Lax restrictions on grouse-shooting moorland in locations such as Range Moor, Langsett, have resulted in dozens of fiercely protected birds of prey being killed, according to a new report.
Self-regulation from within the grouse community has failed and urgent action is needed to prevent protected birds of prey being illegally killed, members of the RSPB believe, who revealed buzzards, red kites and hen harriers have been shot, trapped and poisoned.
Shooting leases - granted on Yorkshire Water-controlled land such as Range Moor - have led to a ‘wildlife crisis’, according to campaigners.
It’s been alleged birds of prey have been eradicated by gamekeepers due to their predatory instincts, which leads to a reduction in grouse stock and less attractive sport.
RSPB spokesman Mark Thomas said: “Once again protected birds of prey are being relentlessly persecuted, particularly in areas dominated by driven grouse shooting.
“The illegal killing of birds of prey is just one of the symptoms of a wholly unsustainable industry.
“At a time when the world - and the UK in particular - is seeing catastrophic declines in wildlife populations, the destruction of rare wildlife looks like the opposite of progress.
“Healthy bird of prey populations are key indicators of the health of our environment, yet hen harriers are just a few bad breeding seasons away from disappearing as a direct result of illegal persecution on grouse moors.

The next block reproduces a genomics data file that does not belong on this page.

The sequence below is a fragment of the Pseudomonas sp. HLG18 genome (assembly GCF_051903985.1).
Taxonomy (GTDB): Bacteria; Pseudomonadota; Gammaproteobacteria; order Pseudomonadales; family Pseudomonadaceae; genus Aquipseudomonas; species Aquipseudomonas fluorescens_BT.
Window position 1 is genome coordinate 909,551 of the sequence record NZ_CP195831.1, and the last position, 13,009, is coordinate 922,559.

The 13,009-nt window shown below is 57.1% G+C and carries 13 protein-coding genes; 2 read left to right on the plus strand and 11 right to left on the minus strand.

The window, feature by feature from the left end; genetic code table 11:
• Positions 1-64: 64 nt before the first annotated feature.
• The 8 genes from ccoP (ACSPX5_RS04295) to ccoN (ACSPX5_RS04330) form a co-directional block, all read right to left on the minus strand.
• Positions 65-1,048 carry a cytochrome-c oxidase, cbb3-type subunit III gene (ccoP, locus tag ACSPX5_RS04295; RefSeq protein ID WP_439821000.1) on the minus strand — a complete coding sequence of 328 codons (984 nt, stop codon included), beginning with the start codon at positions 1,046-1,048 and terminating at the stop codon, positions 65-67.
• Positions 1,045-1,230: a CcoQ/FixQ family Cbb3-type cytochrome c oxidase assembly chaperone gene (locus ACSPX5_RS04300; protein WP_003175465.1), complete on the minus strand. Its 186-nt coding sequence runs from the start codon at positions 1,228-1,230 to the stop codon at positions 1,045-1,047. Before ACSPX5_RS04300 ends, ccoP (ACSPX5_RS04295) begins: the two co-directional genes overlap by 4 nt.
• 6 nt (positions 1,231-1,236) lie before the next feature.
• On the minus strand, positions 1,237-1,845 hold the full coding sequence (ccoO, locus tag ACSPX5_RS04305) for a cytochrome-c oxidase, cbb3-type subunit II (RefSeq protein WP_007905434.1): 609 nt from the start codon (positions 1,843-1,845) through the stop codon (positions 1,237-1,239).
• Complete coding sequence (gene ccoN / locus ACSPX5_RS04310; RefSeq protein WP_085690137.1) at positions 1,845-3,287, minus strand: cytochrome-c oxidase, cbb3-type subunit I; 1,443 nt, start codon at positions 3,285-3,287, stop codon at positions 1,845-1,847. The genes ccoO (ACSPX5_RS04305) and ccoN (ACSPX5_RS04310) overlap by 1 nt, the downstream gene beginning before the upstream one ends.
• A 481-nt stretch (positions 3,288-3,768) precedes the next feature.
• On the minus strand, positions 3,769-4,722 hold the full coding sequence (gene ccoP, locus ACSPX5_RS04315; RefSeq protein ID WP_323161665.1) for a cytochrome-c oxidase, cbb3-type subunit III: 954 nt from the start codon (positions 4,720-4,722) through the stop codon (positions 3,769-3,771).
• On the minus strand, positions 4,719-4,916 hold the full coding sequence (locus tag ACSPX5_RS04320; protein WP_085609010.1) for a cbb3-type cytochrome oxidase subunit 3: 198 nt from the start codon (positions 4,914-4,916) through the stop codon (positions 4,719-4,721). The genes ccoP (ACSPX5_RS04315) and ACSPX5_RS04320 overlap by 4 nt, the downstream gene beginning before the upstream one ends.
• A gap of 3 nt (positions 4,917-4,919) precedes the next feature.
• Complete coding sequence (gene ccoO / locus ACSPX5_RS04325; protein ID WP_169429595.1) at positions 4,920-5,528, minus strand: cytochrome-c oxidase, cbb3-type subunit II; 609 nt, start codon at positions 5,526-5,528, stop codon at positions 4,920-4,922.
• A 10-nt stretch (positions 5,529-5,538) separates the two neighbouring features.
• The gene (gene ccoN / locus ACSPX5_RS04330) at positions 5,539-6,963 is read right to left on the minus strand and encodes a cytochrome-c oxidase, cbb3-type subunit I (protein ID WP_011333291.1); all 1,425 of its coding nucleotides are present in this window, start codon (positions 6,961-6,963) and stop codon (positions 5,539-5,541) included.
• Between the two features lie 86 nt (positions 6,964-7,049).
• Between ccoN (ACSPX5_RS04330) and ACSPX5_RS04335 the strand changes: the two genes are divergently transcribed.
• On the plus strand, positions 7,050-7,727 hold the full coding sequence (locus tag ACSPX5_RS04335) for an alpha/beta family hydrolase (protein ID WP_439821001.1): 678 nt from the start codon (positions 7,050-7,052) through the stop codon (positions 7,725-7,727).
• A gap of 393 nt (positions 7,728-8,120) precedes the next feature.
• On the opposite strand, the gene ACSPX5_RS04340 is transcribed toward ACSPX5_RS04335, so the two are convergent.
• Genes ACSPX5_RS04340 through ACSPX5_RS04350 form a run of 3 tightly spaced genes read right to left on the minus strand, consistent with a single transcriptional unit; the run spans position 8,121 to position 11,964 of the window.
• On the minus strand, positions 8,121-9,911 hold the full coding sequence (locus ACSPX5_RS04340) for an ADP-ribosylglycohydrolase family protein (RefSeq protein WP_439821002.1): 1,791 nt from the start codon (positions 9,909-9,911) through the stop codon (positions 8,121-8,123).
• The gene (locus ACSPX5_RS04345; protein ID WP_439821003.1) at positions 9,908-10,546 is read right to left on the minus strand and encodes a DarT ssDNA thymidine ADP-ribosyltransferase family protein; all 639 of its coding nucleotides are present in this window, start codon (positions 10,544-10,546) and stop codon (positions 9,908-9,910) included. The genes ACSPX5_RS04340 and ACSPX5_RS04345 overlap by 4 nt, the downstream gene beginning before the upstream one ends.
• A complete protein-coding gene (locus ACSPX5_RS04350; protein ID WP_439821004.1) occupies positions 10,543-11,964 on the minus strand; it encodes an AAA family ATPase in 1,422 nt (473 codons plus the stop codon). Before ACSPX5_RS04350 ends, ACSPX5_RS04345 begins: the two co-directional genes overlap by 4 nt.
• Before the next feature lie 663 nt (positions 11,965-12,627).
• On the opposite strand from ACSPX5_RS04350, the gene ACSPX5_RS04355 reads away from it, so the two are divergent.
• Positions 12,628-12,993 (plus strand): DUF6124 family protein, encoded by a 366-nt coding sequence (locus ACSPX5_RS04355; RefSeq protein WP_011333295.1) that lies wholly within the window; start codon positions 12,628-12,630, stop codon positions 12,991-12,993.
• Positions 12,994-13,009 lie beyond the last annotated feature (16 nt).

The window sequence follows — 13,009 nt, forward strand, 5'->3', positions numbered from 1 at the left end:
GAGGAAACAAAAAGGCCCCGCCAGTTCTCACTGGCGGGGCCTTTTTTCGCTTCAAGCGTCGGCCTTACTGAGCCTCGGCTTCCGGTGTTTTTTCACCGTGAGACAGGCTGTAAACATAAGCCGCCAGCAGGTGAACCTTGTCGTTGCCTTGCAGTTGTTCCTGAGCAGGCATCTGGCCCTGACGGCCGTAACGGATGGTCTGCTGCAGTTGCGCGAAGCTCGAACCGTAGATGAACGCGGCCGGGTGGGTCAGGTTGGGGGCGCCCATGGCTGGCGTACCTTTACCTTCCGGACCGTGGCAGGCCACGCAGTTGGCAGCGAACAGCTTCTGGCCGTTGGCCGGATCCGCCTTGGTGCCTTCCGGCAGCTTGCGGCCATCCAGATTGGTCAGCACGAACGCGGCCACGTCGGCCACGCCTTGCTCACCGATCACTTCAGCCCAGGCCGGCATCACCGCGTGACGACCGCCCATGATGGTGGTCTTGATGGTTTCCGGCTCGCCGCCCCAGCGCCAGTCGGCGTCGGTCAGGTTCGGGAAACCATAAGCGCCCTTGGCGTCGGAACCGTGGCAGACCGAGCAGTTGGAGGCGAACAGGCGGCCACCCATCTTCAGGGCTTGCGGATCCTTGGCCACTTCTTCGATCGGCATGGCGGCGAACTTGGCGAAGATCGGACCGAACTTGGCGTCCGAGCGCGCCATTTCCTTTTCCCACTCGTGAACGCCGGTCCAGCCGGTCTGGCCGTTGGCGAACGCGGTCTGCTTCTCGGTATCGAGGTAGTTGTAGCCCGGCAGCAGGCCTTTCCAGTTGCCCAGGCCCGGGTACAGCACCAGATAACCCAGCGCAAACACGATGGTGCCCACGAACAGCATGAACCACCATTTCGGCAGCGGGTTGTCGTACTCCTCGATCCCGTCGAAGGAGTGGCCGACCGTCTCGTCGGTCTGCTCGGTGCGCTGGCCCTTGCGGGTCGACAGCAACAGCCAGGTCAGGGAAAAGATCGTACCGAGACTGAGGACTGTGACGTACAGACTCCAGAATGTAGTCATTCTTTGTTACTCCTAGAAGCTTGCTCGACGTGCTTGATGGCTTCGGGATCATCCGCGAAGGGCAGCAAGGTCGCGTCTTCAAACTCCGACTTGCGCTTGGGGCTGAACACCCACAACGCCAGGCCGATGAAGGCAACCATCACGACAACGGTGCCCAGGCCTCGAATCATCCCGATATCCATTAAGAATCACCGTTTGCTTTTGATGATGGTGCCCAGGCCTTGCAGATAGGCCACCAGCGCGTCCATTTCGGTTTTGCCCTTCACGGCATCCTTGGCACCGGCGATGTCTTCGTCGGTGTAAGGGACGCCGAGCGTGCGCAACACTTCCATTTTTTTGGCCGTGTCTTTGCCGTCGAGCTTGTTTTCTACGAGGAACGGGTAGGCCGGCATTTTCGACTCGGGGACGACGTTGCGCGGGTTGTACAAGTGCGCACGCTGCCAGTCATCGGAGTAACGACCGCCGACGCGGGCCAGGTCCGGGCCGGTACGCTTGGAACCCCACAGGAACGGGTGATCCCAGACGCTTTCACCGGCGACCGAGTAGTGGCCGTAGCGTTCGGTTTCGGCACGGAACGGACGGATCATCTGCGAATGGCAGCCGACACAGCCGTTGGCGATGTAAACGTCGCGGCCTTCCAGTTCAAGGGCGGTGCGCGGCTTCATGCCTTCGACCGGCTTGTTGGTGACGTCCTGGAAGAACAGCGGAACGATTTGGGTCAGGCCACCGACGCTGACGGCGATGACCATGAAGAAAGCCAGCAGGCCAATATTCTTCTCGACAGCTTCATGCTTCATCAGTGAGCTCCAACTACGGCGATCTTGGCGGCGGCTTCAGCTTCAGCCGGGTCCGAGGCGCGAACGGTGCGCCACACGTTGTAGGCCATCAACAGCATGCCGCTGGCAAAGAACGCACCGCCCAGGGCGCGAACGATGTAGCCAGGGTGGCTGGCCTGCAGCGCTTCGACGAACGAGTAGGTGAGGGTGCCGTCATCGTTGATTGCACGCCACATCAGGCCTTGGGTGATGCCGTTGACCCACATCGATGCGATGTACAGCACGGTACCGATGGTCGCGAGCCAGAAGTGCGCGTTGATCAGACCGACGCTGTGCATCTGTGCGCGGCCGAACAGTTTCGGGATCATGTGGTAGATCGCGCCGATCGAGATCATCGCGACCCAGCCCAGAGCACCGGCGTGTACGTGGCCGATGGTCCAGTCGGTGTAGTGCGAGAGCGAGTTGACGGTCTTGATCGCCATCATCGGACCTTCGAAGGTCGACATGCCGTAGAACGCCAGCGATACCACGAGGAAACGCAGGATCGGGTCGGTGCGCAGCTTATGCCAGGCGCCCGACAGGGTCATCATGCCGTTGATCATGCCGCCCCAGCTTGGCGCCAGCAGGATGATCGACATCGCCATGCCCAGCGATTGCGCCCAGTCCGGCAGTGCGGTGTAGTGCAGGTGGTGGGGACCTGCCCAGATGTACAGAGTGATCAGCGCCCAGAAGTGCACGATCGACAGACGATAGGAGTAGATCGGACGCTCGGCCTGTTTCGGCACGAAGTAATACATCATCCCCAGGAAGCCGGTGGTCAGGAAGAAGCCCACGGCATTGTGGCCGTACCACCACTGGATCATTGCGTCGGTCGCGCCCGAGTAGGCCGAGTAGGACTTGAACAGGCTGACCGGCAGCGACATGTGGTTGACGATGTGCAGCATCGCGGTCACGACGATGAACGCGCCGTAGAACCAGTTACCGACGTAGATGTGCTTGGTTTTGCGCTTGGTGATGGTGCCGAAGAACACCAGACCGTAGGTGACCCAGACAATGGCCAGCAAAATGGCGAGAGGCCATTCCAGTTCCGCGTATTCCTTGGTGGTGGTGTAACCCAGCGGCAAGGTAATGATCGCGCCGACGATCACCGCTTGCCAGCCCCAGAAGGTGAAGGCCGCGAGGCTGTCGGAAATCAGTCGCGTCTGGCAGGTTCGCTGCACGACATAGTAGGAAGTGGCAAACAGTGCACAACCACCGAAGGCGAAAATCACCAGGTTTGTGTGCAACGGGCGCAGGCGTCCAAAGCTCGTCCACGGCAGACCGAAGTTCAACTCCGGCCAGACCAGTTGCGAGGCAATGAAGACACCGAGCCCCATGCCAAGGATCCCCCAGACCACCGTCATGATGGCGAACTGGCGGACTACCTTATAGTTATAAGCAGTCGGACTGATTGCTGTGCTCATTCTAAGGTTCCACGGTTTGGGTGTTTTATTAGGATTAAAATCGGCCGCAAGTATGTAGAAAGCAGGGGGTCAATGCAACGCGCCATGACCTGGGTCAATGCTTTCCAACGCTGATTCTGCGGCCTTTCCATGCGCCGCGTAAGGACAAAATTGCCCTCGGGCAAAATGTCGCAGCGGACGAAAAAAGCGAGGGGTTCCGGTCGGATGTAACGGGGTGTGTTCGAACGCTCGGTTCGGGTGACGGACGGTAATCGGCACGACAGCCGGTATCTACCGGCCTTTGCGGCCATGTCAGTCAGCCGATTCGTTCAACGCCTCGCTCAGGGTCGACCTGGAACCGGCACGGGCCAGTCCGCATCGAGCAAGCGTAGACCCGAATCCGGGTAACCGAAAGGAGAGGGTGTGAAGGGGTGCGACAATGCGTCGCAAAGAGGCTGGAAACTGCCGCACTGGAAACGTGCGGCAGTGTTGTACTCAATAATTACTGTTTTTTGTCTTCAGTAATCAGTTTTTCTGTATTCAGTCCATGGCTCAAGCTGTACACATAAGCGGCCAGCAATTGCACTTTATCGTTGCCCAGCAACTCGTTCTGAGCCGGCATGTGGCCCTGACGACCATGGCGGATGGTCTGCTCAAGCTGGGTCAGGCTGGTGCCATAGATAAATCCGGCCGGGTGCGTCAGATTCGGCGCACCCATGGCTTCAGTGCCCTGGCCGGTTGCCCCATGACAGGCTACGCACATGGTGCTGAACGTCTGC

“The shooting community has had decades to get its house in order, but it is abundantly clear that they cannot control the criminals within their ranks.
“The government must implement tougher legislation to bring the driven grouse shooting industry in line with the law, stamp out environmentally damaging practices, and deliver on the UK’s nature recovery targets.”
Figures obtained from the latest conservation surveys, performed by Natural England, show a decline in Langsett’s population of specialist breeding bird species.
There are no breeding pairs of ring ouzel, while other species which form part of a healthy upland habitat - including hen harrier, merlin, short-eared owl and dunlin - are completely absent.
As well as illegal killing, a growing number of satellite-tagged birds of prey are vanishing in ‘suspicious circumstances’ over grouse moors in Barnsley.
Since the start of 2018, 45 tagged hen harriers - a rare and heavily persecuted bird of prey - are known to have been illegally killed or disappeared in suspicious circumstances.
A spokesman from Yorkshire Water confirmed a review into its tenancies has been completed and changes are being implemented as a result of shooting concerns.
“When an existing shooting lease comes up for renewal, we will undertake a thorough review to assess the best option to deliver the required land management for the future,” they added.
“Our tenancy agreements already include a clause which automatically terminates the lease of anyone convicted of a wildlife crime.
“However, we have reviewed this to make them as robust as possible to ensure a zero-tolerance approach to wildlife crime.”